SFAI140 – a challenge, a joy, a connection

SFAI140* challenged me to step up to the plate. I have done speaking about my work before, but having to distill my thoughts down to 140 seconds and convey them succinctly with timed images, took it to a whole other level. It was fun and gave me a sense of accomplishment. I appreciated the opportunity to be on the stage with some real pros and to meet the other presenters.

It was a pleasure to discover that fellow speaker and historical preservation architect Shawn Evans was acutely interested in the Santa Fe Interment Camp. He took my 1951 map of the Casa Solana neighborhood that had the internment camp placement on it and layered it over a current map. The two of us walked through the area of where the camp once was, looking at trees that may have been planted there. It was a bittersweet experience wandering around with him and discussing his feelings about living in the area with this history. If I were to come back he thought he could help me with having talks in the Casa Solana schools and community.

Many Native people spoke with me about their experiences with the camps, including a young woman who was inspired to go see the marker and go to the other NM camps, and a man who said his Native uncle was picked up and put into the Santa Fe Camp because he was mistaken for being Japanese.

After hearing me speak a Santa Fe gallery invited me to be on a panel on healing war trauma with creativity.

Speaking from the heart, expressing  your thoughts and what is important to you, is a challenge to accept and seek out. You never know where it can lead you.

*SFAI140 is an event that Santa Fe Art Institute puts on a couple times a year. They invite their residents and leaders in the community to speak for 140 seconds with 6 timed slides.

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So sew why don’t cha?

Since I just got the sewing bug (another post on that – let’s just say it involved the Saul mother and daughter team and a cool recycled sewing teacher in San Mateo) I did some youtube searching and this group called Threadbanger came into my consciousness. They are putting out some great videos and here is one of them.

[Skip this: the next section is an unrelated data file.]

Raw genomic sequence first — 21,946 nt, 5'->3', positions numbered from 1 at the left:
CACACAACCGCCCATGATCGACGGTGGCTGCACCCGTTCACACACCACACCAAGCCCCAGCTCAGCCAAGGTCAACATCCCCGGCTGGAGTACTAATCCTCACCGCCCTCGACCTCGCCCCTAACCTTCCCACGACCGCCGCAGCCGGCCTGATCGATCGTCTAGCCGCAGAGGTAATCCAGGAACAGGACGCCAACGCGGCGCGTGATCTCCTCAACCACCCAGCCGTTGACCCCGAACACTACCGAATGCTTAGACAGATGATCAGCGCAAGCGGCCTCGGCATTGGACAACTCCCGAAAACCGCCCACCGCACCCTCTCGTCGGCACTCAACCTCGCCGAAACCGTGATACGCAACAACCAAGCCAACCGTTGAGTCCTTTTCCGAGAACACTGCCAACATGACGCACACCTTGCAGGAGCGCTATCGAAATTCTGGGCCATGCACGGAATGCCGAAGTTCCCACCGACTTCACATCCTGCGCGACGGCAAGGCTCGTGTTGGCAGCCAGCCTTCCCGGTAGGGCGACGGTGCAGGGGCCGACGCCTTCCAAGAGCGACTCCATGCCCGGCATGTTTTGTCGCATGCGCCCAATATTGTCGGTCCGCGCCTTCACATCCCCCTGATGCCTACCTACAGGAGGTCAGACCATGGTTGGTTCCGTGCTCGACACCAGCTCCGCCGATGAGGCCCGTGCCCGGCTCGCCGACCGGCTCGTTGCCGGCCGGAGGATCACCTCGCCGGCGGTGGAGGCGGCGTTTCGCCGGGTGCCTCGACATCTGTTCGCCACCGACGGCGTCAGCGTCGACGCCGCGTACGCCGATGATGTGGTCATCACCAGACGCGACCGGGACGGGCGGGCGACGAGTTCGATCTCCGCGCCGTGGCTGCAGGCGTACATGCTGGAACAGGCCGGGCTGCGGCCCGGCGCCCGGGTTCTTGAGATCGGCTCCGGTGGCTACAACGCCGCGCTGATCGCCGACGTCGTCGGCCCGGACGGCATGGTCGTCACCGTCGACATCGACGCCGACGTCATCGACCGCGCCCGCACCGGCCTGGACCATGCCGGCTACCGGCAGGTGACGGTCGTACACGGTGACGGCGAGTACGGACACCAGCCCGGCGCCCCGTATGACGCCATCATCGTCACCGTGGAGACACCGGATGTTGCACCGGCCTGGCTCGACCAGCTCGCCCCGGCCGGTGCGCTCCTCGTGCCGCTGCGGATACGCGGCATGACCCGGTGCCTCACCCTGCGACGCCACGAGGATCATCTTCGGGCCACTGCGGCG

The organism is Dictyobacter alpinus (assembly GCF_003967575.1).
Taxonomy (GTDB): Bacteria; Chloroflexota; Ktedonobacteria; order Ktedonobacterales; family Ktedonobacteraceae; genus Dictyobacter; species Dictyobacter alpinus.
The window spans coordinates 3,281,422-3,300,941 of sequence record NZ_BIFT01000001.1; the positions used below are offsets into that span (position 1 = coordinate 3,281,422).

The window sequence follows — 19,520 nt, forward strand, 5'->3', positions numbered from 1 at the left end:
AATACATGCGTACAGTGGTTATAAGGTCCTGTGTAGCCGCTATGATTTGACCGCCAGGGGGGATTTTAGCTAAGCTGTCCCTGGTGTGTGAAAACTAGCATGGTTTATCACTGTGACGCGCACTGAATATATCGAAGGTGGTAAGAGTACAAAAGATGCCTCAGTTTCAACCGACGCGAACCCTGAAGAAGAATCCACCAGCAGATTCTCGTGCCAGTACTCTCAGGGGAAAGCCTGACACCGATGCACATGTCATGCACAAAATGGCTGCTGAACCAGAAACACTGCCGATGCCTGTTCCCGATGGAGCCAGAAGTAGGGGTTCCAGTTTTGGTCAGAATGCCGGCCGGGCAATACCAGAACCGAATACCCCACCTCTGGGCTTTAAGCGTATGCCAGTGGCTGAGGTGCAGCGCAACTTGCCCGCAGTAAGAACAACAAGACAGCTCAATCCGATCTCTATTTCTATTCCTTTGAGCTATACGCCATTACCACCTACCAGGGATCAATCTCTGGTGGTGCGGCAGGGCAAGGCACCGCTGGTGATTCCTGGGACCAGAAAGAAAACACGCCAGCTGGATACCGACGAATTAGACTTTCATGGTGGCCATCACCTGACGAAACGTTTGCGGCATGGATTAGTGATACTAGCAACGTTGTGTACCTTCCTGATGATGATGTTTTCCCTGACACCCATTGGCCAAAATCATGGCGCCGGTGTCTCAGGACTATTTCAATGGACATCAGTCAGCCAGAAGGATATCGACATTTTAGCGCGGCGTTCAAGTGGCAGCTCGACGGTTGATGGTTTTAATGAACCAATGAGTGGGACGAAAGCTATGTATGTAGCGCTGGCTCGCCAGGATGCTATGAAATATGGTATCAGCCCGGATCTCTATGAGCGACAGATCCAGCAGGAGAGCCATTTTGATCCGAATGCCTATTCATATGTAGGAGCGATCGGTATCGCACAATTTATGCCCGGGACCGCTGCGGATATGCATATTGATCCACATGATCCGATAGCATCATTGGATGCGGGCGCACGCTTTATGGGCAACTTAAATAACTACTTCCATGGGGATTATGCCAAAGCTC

Some People Project

This week the theme has been story telling for me. I came across this great website called some people.

Here is how Harrell Fletcher, one of the artists who started the some people project explains it:

The idea is that people select other people that they know or would like to know and make a web documentary about them. The documented people need to be alive and willing and really interesting in one way or another (and not already well known). My hope is that eventually the site will become a vast archive of interesting people that you most likely otherwise would never find out about.

There are a few documentaries on the site already, but I’m hoping people will start to add more and more–revealing otherwise hidden lives and creating new documentary approaches within the public space of the web.

The plan is that eventually there will also be Some People exhibitions, publications, radio pieces, and video screenings selected from the ever growing content on the Some People site.

Check it out. I found the stories very charming and interesting. Who knows, maybe I’ll put some up of my own about my favorite interesting people in Half Moon Bay!

Mami Wata show features Hodges’ Watertime

mw121.jpgBeautiful and seductive, protective yet dangerous, the water spirit Mami Wata (Mother Water) is celebrated throughout much of Africa and the African Atlantic. Often portrayed as a mermaid, a snake charmer, or a combination of both, she and the “school” of related African water spirits all honor the essential, sacred nature of water. Experience the debut of this multimedia exhibition and explore the visual cultures and histories of Mami Wata through a dynamic presentation of the rich array of arts surrounding her—sculpture, paintings, masks, posters, and more from west and central Africa, the Caribbean, Brazil, and the United States. Let Mami Wata beguile you as she has done to peoples across the globe for centuries!

The exhibition opens with a large video projection by artists David and Hi-jin Hodge called Watertime, to bring the ocean—so sacred to Mami Wata—into the gallery. Against this backdrop a selections of key object provide an overview of movements, images, and ideas that have played major roles in the arts for Mami Wata. These include African images celebrating ancient and indigenous water spirits, as well as global examples that demonstrate the transcultural nature of Mami Wata.

Mami Wata: Arts for Water Spirits in Africa and Its Diasporas
Fowler Museum, UCLA
April 6, 2008 to August 10, 2008
Reception April 5
More info click here